"… any charge for services, repairs, maintenance or insurance, being a charge which is payable as part of, or in addition to, the rent, and which varies or may vary according to any costs … incurred from time to time by or on behalf of the landlord or any superior landlord".

12

The Housing Act 1974 inserted an additional section 91A in the 1972 Act, subsection (1) of which provided that a service charge should only be recoverable from the tenant of a flat in respect of the provision of chargeable items to a reasonable standard and to the extent that the costs incurred were reasonable.

13

The next relevant statute is the Rent Act 1977, which was a consolidating Act. Section 1 of that Act provided that, subject to the provisions of the Act, "a tenancy under which a dwelling-house (which may be a house or part of a house) is let as a separate dwelling is a protected tenancy for the purposes of this Act". Beyond the words in parenthesis, there is no further definition of "dwelling-house" in that Act.

14

Next, the Interpretation Act 1978, section 6 of which provides (among other things) that, unless the contrary intention appears, "words in the singular include the plural and words in the plural include the singular".

15

Next, the 1985 Act. Section 3 of the 1985 Act imposes on the landlord "under a tenancy of premises which consist of or include a dwelling" a duty to inform his tenant of any assignment of his interest. The duty is supported by penal sanctions. The relevance of this section for present purposes lies in the contrast between the words which I have quoted and the expression "tenant of a dwelling" in section 18 of the 1985 Act, to which I refer below.

16

Section 17 of the 1985 Act empowers the court to order specific performance in any proceedings in which "the tenant of a dwelling" alleges a breach of a repairing covenant relating to "any part of the premises in which the dwelling is comprised". In so far as this section has any relevance to the service charge issue, such relevance lies in the use of the expression "tenant of a dwelling" – the same expression as is used in section 18.

17

I now turn to section 18, which lies at the heart of the service charge issue. Section 18 is the first of a number of sections in the 1985 Act concerned with service charges (the other such sections being sections 19 to 30 inclusive).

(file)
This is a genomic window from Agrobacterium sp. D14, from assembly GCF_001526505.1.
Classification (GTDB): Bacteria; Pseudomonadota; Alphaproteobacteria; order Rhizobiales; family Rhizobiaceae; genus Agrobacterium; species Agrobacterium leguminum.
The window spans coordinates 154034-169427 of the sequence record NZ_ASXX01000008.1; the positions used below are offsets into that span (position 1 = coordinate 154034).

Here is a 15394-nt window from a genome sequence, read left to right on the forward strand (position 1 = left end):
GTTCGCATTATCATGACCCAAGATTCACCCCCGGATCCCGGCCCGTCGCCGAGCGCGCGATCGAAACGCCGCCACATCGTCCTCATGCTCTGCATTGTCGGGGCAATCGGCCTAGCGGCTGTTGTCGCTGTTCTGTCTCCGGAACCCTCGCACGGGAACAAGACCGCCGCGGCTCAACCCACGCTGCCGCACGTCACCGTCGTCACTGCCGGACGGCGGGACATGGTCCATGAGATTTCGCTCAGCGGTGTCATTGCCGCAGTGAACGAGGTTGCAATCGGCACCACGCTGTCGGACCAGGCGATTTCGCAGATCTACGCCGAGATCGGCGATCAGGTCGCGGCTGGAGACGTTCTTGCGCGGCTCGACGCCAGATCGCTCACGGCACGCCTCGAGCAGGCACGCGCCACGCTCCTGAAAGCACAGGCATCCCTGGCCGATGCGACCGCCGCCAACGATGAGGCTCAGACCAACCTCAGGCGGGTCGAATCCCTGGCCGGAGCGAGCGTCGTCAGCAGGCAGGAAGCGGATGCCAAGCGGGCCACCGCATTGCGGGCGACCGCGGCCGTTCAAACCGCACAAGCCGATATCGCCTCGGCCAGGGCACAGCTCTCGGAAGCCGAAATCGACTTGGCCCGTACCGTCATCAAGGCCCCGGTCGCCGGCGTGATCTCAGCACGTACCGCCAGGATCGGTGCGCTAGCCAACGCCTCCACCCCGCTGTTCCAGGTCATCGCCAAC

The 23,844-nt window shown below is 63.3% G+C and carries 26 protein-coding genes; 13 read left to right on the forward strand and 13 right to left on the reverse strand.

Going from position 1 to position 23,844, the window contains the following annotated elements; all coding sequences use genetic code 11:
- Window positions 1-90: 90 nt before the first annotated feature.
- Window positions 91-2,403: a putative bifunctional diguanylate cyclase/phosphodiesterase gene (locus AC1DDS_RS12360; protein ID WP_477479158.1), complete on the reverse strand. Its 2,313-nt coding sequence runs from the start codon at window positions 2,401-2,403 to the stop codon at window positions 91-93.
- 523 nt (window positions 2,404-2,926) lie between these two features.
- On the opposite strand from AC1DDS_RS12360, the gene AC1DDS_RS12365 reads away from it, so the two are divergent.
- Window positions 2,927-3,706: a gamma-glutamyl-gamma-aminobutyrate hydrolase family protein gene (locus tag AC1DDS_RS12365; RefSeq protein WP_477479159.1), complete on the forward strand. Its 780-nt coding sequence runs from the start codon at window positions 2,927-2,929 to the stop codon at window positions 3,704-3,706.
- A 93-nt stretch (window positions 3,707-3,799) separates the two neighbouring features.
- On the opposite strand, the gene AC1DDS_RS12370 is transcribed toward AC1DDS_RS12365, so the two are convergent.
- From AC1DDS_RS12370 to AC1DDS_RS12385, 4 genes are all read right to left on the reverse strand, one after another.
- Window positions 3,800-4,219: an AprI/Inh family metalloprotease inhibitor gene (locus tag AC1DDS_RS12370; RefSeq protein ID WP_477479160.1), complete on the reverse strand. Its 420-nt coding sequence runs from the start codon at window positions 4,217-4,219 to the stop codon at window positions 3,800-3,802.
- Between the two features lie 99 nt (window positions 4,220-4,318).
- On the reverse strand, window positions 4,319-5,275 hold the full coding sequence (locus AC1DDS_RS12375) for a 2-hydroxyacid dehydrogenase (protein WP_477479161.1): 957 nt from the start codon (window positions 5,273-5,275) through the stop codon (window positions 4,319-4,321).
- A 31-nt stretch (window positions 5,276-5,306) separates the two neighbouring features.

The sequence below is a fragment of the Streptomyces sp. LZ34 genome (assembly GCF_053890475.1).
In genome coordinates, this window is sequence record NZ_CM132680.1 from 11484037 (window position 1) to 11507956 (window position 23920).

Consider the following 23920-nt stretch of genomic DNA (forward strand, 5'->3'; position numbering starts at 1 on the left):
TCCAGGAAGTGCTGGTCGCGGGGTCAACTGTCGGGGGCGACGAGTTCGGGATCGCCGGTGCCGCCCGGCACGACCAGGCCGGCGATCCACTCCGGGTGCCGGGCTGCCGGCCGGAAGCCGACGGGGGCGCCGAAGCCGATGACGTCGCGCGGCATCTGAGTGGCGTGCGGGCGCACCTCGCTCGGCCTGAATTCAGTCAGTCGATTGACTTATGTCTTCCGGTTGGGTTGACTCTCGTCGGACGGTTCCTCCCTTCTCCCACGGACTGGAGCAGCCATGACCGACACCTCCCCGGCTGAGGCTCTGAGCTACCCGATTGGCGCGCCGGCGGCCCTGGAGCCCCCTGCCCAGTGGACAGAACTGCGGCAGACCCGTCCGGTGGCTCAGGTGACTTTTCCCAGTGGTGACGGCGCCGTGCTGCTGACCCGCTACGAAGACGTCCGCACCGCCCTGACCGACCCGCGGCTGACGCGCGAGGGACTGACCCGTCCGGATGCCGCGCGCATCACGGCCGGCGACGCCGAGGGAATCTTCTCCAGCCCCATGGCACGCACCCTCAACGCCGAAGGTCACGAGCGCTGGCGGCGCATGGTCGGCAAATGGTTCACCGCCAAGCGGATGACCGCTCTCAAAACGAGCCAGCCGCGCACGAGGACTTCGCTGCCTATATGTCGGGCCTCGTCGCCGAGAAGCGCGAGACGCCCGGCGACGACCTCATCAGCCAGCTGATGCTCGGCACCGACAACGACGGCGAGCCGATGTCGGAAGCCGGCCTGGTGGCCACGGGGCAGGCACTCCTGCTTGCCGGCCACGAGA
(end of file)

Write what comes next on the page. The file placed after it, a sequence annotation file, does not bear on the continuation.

18

As originally enacted, section 18 provided as follows (so far as material) :

"18 Meaning of "service charge" and "relevant costs"

(1) In the following provisions of this Act "service charge" means an amount payable by a tenant of a flat as part of or in addition to the rent –

(a) which is payable, directly or indirectly, for services repairs, maintenance or insurance or the landlord's costs of management, and

(b) the whole or part of which varies or may vary according to the relevant costs.

(2) The relevant costs are the costs or estimated costs incurred or to be incurred by or on behalf of the landlord, or a superior landlord, in connection with the matters for which the service charge is payable.

(3) …."

19

Section 18 has since been amended in two respects. The only material amendment for present purposes is that made by section 41(1) of the Landlord and Tenant Act 1987, which substituted "dwelling" for "flat" in section 18(1) , so that the relevant expression now reads "…tenant of a dwelling…".

20

Section 19 of the 1985 Act provides as follows (so far as material) :

" 19 Limitation of service charges: reasonableness

(1) Relevant costs shall be taken into account in determining the amount of a service charge payable for a period –

(a) only to the extent that they are...

To continue reading

Request your trial
13 cases
  • Buckley v Bowerbeck Properties Ltd
    • United Kingdom
    • Leasehold Valuation Tribunal
    • Invalid date
  • Howard de Walden Estates Ltd v Aggio
    • United Kingdom
    • Court of Appeal (Civil Division)
    • 25 June 2008
    ...extension. 59 The parties cited a number of cases, with which I can deal shortly, because none of them is directly on point. In Ruddy v Oakfern Properties Ltd [2007] 1 All ER 337, this court held that an intermediate lessee who was a tenant of the building comprising a number of dwellings a......
  • Cravecrest Ltd v Trustees of the Will of the Second Duke of Westminster
    • United Kingdom
    • Court of Appeal (Civil Division)
    • 19 June 2013
    ...but fairly and with a view to confirming those benefits which Parliament intended tenants to enjoy. He further said, citing Ruddy v Oakfern Properties Ltd [2007] Ch 335 at [69], that the court should construe the relevant statutory provisions in their legislative context, and, having reache......
  • Decision Nº LRX 2 2009. Upper Tribunal (Lands Chamber), 24-02-2010
    • United Kingdom
    • Upper Tribunal (Lands Chamber)
    • 24 February 2010
    ...Property Ventures v White [2006] 1 EGLR 85 (LT) Haringey Borough Council v Ball (2004) unreported Ruddy v Oakfern Properties Limited [2007] Ch 335 R (on the application of Burkett) v Hammersmith and Fulham LBC (No.1) [2002] 1 WLR 1593 R v Secretary of State for the Home Department ex parte ......
  • Request a trial to view additional results
2 provisions
  • Fla. Stat. § 201.15 [Effective Until 7/1/2033] Distribution of Taxes Collected
    • United States
    • Florida Statutes 2023 Edition Title XIV. Taxation and Finance Chapter 201. Excise Tax On Documents
    • 1 January 2023
    ...- 290; ss. 21, 22, ch. 2006 - 1; ss. 1, 2, ch. 2006 - 185; ss. 1, 2, ch. 2006 - 231; s. 1, ch. 2007 - 60; ss. 42, 43, ch. 2007 - 73; s.1, ch. 2007-335; s. 3, ch. 2008 - 114; s. 1, ch. 2008 - 229; s. 187, ch. 2008 - 247; s.1, ch. 2009-17; s. 14, ch. 2009 - 21; s. 1, ch. 2009 - 68; s. 8, ch. ......
  • Fla. Stat. § 201.15 [Effective 7/1/2033] Distribution of Taxes Collected
    • United States
    • Florida Statutes 2023 Edition Title XIV. Taxation and Finance Chapter 201. Excise Tax On Documents
    • 1 January 2023
    ...- 290; ss. 21, 22, ch. 2006 - 1; ss. 1, 2, ch. 2006 - 185; ss. 1, 2, ch. 2006 - 231; s. 1, ch. 2007 - 60; ss. 42, 43, ch. 2007 - 73; s.1, ch. 2007-335; s. 3, ch. 2008 - 114; s. 1, ch. 2008 - 229; s. 187, ch. 2008 - 247; s.1, ch. 2009-17; s. 14, ch. 2009 - 21; s. 1, ch. 2009 - 68; s. 8, ch. ......

VLEX uses login cookies to provide you with a better browsing experience. If you click on 'Accept' or continue browsing this site we consider that you accept our cookie policy. ACCEPT